Who benefited from expanded paid sick leave policies for service workers? And who didn’t?
Boston Fed report: Frontline workers at larger firms lacked added paid sick leave during COVID-19
During the pandemic, the public became more conscious of health-at-work issues for service-sector employees, who often do their jobs in high-traffic, indoor settings where COVID-19 spreads more easily.
Many service employees had to keep working in-person each day – in places like grocery stores, pharmacies, and cafeterias – without paid sick leave. But even though it was crucial for these workers to stay home while sick to limit the spread of COVID-19, Congress didn’t require companies with more than 500 employees to expand paid sick leave offerings during the pandemic.
That meant these workers depended on the companies to voluntarily offer this benefit. A new brief –“Good if you can get it: Benefits and inequalities in the expansion of paid sick leave during COVID-19,” released Tuesday by the Federal Reserve Bank of Boston – indicates that, as a result, many frontline workers were never offered expanded paid sick leave.
“Without a federal paid sick leave guarantee – and the U.S. is really unique in not offering this – when you leave it up to employers, you're going to end up with large shares of workers not covered,” said brief co-author Kristen Harknett, a sociology professor at the University of California San Francisco.
Inequalities in paid sick leave widened during the pandemic
The Families First Coronavirus Response Act, passed by Congress in March 2020, expanded paid sick leave, family leave, and medical leave for certain public employers and private employers with between 50 and 500 employees. But private companies with more than 500 workers were exempt from the law.
The brief aimed to find out how many workers from large companies that weren’t required to offer expanded sick leave ended up getting it anyway, said co-author Daniel Schneider, a former visiting scholar at the Boston Fed and a professor of public policy and sociology at Harvard’s Kennedy School.
“I think it's critical to understand whether these workers were afforded the basic necessities needed to survive a pandemic while doing these crucial jobs, or whether they continued on in precarious circumstances,” Schneider said.
Brief finds access to additional paid sick leave “sharply unequal”
Harknett and Schneider collected their data through the Shift Project, a joint effort between their universities to survey service workers at employers large enough to be exempt from the law.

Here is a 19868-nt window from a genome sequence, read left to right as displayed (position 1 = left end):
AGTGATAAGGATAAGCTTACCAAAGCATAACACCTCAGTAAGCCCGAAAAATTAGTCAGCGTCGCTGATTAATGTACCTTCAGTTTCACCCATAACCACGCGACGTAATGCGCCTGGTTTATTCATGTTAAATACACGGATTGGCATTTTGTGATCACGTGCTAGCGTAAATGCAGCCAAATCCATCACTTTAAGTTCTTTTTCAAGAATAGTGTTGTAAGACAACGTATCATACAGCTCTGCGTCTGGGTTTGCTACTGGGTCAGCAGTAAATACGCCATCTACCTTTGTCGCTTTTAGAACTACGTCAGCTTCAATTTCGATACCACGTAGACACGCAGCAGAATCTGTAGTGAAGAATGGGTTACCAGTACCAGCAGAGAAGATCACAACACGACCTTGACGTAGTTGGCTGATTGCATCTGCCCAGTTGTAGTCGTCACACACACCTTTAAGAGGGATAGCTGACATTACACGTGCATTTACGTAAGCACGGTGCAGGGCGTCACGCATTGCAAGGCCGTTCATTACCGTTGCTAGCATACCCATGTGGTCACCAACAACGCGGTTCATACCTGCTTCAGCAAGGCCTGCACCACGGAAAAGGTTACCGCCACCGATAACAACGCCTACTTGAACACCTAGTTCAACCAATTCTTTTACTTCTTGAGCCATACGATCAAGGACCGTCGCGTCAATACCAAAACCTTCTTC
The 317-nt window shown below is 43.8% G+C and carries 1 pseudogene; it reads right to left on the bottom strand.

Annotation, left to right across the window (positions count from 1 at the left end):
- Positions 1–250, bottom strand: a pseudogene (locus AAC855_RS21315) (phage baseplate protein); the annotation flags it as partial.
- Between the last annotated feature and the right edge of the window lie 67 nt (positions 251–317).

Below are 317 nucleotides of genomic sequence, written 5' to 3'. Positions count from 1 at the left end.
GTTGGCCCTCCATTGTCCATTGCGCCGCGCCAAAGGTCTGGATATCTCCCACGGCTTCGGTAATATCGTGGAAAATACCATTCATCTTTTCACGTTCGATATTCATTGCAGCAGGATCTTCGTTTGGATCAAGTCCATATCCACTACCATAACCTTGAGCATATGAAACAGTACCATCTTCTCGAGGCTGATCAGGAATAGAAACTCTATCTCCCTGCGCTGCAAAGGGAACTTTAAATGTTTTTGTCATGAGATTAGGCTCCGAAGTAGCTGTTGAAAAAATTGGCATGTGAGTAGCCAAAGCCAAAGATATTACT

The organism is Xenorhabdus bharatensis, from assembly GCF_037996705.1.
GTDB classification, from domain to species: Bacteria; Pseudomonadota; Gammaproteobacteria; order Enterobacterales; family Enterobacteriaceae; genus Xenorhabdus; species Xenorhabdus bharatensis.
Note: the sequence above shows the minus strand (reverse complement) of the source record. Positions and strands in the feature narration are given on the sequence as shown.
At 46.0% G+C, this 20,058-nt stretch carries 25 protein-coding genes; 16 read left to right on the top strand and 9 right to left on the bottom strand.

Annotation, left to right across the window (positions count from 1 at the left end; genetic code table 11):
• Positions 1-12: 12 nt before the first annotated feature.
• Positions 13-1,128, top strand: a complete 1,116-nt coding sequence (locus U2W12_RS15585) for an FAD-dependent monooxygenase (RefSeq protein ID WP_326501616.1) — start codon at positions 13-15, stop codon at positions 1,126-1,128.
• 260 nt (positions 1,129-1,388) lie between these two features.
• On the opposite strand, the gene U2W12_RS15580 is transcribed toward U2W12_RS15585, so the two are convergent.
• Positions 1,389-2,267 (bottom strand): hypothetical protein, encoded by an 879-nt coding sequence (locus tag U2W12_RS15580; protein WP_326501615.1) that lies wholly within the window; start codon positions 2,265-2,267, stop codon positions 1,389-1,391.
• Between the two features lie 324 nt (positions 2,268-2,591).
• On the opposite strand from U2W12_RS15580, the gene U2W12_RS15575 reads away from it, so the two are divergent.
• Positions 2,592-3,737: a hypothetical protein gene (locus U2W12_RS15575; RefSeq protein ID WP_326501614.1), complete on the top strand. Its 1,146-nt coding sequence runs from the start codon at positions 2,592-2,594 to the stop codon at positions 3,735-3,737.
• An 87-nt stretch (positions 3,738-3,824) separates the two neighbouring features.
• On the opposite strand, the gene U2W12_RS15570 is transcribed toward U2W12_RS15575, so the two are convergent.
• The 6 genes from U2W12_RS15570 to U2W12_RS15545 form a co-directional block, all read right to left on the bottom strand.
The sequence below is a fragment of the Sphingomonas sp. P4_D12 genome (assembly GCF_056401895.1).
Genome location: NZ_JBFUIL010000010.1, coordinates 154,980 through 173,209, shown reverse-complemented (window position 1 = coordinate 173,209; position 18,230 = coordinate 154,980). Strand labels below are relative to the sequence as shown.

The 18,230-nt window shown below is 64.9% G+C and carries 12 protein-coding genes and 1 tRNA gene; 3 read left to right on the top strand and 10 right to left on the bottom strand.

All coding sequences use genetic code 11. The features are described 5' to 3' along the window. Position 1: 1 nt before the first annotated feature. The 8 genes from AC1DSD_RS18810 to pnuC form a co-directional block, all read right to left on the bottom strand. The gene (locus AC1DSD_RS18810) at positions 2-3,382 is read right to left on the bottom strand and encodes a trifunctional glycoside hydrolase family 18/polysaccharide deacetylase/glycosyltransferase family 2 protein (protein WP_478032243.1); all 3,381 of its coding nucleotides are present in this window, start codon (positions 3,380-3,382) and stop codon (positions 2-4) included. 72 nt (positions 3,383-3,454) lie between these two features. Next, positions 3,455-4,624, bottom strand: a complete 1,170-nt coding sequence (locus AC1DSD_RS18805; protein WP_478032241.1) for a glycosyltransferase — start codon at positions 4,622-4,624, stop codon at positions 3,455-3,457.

Using targeted advertisements on Instagram and Facebook, the researchers surveyed nearly 9,250 hourly service employees from more than 100 of the nation’s biggest companies during March through May 2020. They asked about working conditions – including whether employers were offering more paid time off than usual. The researchers then compared those results to data from a fall 2019 survey, which used the same methods to ask workers about access to paid sick leave.
In the 2019 survey, more than half of service-sector workers employed by large companies (55%) lacked access to paid leave. By May 2020, just 17% of respondents reported being offered additional paid sick leave.
The researchers also found that access to additional paid time off was “sharply unequal” by race and gender. In the 2020 survey, 21% of white men reported receiving additional paid time off, compared to 18% of men of color, 14% of white women and 13% of women of color.
Differences in firms’ paid sick leave policies drove gaps
Schneider said differences in paid sick leave policies between companies drove the gaps they discovered. For instance, before the pandemic white workers and men were more likely to have jobs at companies that voluntarily offered more paid sick leave. Those companies were also more likely to expand paid sick leave during COVID-19.
In contrast, women and people of color were more likely to work at companies that offered comparatively less or no paid sick leave before COVID-19, and those companies did not change these policies during the pandemic.
“It’s pretty striking,” Harknett said. “There are these subtle processes that sort people based on their identities into different employers and occupations, and there are real consequences to that.”
The brief’s authors also found that workers who did have access to expanded paid leave during COVID-19 were less likely to go to work sick, happier at their jobs, and more likely to want to stay at their jobs.
“That’s a really important benefit for them, but also for public health,” Schneider said. “There’s also a real argument here that … you can improve workers’ job satisfaction and reduce their intention to (change jobs) by giving them some paid sick leave.”
Read the full brief here.